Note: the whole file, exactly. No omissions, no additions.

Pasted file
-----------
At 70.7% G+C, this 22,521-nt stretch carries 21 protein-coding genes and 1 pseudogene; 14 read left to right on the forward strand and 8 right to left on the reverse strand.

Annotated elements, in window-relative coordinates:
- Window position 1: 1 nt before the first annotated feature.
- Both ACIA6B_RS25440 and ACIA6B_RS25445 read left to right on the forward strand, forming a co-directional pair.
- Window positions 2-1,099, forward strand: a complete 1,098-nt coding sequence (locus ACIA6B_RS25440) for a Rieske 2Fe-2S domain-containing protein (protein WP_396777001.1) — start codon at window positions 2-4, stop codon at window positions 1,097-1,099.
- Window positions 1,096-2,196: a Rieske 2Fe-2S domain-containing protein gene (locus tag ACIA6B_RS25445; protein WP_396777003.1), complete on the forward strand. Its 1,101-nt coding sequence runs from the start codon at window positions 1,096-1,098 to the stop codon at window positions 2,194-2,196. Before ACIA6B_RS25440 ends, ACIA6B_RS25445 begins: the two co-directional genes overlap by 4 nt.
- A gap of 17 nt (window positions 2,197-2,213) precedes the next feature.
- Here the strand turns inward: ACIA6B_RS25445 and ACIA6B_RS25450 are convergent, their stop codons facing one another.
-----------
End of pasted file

At 70.7% G+C, this 22,521-nt stretch carries 21 protein-coding genes and 1 pseudogene; 14 read left to right on the forward strand and 8 right to left on the reverse strand.

Annotated elements, in window-relative coordinates:
- Window position 1: 1 nt before the first annotated feature.
- Both ACIA6B_RS25440 and ACIA6B_RS25445 read left to right on the forward strand, forming a co-directional pair.
- Window positions 2-1,099, forward strand: a complete 1,098-nt coding sequence (locus ACIA6B_RS25440) for a Rieske 2Fe-2S domain-containing protein (protein WP_396777001.1) — start codon at window positions 2-4, stop codon at window positions 1,097-1,099.
- Window positions 1,096-2,196: a Rieske 2Fe-2S domain-containing protein gene (locus tag ACIA6B_RS25445; protein WP_396777003.1), complete on the forward strand. Its 1,101-nt coding sequence runs from the start codon at window positions 1,096-1,098 to the stop codon at window positions 2,194-2,196. Before ACIA6B_RS25440 ends, ACIA6B_RS25445 begins: the two co-directional genes overlap by 4 nt.
- A gap of 17 nt (window positions 2,197-2,213) precedes the next feature.
- Here the strand turns inward: ACIA6B_RS25445 and ACIA6B_RS25450 are convergent, their stop codons facing one another.